The constant backtracking to pickup items really isn't that different from item boxes, but now it takes almost three times as long while you sort through everything that litters the floor, stopping to drop something so you can pickup something else. The nice thing is, the ability to drop items anywhere lets the player prioritize and drop a less important item to get a more important item. Personally, I prefer the Item Boxes to this 'Real Survivor Plus,' but the new item dropping setup is refreshing to say the least.
Each second generation Resident Evil has introduced a new kind of enemy. The REmake introduced the Crimson Heads, RE4 had Ganado. RE0 introduces what is possibly the creepiest and coolest new enemy in Resident Evil to date: Leech Zombies. Leech's appear periodically throughout the game, and when they gather in large groups they can form together to create a human-like form. These Leech Zombies move quickly and have the ability to stretch out their limbs, striking the player from a distance. They can take a severe amount of punishment before finally dying, and when they do they explode with damaging results. Leech Zombies are easily the creepiest, most dangerous and most annoying enemy in the series yet. In addition to the Leeches, there is a host of classic Resident Evil baddies including Zombies, Hunters and Giant Spiders, joined by a few new faces (giant man-eating frogs and killer baboons among them).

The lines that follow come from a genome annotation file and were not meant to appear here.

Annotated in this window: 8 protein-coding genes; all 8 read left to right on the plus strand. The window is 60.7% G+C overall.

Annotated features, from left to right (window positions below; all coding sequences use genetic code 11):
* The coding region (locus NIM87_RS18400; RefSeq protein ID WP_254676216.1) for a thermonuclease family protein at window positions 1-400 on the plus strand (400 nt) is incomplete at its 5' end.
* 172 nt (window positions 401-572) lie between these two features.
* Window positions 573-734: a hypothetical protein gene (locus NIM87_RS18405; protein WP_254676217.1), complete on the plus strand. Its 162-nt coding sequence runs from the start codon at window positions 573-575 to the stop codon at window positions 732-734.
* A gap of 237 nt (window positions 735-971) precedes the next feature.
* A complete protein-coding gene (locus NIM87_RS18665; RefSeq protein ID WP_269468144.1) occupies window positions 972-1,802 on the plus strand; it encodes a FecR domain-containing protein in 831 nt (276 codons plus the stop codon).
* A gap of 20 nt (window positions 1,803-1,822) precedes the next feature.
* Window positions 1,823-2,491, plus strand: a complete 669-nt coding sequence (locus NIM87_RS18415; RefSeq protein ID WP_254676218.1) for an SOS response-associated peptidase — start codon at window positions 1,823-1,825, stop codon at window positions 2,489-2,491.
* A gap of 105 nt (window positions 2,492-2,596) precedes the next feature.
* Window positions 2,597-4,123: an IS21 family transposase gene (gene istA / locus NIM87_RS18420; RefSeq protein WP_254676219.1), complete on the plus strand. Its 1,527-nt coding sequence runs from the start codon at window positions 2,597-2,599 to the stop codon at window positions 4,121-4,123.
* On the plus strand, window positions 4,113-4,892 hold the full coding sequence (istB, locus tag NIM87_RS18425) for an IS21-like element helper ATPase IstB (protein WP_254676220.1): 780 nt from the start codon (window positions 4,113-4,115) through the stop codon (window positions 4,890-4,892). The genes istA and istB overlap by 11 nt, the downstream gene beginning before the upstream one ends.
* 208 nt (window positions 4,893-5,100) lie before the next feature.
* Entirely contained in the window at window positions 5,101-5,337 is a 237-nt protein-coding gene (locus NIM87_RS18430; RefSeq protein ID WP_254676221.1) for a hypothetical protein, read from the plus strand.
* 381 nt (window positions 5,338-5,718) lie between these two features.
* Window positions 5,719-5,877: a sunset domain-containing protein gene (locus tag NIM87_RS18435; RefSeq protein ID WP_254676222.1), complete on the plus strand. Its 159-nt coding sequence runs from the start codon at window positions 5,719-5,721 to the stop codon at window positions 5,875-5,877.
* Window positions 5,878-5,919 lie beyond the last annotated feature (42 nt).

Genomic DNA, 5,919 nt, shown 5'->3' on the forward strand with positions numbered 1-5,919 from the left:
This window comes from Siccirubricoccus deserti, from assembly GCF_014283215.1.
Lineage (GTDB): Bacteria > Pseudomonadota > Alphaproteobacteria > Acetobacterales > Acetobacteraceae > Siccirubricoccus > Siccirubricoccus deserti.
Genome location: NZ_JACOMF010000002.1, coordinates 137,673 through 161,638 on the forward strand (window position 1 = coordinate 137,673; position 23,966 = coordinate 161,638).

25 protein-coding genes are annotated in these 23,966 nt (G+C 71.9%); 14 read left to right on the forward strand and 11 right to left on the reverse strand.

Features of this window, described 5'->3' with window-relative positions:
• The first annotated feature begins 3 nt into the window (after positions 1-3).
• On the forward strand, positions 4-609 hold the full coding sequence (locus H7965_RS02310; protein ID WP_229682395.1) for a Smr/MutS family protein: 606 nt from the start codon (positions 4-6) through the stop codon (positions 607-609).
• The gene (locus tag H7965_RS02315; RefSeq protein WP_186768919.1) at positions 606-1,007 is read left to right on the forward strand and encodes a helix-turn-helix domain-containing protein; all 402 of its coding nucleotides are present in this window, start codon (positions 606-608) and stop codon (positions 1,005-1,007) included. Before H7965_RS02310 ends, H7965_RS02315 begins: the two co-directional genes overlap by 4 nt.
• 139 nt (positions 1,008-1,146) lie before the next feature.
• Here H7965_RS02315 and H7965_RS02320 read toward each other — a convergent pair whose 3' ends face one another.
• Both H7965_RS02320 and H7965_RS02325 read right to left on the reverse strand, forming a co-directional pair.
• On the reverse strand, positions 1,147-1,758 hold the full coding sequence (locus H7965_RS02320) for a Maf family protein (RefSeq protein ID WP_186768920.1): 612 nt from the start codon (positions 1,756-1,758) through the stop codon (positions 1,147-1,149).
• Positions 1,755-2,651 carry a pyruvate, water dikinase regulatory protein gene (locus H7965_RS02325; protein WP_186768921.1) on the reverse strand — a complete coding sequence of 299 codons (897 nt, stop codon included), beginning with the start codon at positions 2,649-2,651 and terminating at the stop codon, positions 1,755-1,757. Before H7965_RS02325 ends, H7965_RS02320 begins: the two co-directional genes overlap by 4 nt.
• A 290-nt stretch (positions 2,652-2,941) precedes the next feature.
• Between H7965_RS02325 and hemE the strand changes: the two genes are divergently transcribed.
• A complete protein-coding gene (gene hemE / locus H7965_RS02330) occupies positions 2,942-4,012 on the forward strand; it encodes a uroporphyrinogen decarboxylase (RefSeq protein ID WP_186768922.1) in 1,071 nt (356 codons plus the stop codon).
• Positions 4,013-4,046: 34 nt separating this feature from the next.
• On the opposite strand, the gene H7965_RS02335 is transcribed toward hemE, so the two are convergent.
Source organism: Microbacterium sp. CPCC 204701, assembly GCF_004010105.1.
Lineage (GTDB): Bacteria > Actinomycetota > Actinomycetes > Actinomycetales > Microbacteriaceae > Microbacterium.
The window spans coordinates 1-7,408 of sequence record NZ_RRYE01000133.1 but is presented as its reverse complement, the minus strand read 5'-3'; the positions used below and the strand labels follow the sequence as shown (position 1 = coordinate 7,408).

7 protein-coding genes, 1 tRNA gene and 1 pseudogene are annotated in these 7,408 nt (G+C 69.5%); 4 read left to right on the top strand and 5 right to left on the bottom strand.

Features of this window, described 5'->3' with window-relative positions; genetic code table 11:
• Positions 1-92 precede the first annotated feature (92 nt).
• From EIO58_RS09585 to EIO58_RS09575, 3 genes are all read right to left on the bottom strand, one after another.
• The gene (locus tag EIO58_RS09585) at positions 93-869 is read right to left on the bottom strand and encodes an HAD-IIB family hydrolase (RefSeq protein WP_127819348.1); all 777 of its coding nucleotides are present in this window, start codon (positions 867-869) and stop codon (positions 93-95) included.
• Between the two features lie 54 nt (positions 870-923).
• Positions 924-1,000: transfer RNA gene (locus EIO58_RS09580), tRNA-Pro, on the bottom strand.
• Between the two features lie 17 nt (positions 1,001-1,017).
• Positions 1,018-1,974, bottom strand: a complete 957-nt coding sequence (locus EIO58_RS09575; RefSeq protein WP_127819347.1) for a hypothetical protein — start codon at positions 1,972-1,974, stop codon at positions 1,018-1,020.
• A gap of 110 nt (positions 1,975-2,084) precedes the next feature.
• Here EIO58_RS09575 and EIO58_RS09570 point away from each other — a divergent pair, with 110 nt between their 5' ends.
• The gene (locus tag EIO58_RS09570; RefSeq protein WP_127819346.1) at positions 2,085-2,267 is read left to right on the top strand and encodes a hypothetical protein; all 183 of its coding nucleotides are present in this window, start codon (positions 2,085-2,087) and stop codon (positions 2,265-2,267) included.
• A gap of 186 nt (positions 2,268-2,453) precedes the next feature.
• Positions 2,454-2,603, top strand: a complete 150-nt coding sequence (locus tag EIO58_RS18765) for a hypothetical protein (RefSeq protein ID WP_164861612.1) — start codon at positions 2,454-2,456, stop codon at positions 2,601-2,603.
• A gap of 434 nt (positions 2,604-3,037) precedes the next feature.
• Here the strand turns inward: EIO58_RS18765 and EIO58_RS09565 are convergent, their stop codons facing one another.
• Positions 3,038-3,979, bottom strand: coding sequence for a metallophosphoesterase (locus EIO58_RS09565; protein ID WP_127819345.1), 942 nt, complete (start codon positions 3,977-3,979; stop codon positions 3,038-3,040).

In addition to the reworked gameplay, the game features several new areas which are very refreshing to see. The game begins on a train, which is arguably the coolest and best crafted environment in the series. Unfortunately this sequence is all too short (experienced Resident Evil gamers will speed through the train in under a half-hour), and quickly the player finds himself in an eerily familiar mansion. No, not the Arklay Mansion from the original Resident Evil, but a smaller, evil twin. This 'Umbrella Training Facility' is classic Resident Evil, with keys to find and batteries to plug into outlets. Past the training facility is a water treatment plant, which is unremarkable in the series but is still entertaining to be in.
When the game begins, the player finds himself looking upon a pale man in a white cloak. Standing high on a mountain, he looks down upon a train with apparent amusement. The train is suddenly attacked by a huge army of leeches, who break through the windows and begin eating everyone on board. Cut to a chopper, whom on board are the S.T.A.R.S. Bravo Team. Though it isn't very well explained in the story, they aren't going to check out the train - they're investigating a series of murders which happened in the area. Bravo Team's chopper crashes for unknown reasons, though everyone on board survives. Almost immediately, they find an overturned army vehicle with two dead soldiers inside. A clipboard nearby reveals that a convicted criminal, Billy Coen, is being transferred to another prison to be executed. Coen is nowhere to be seen.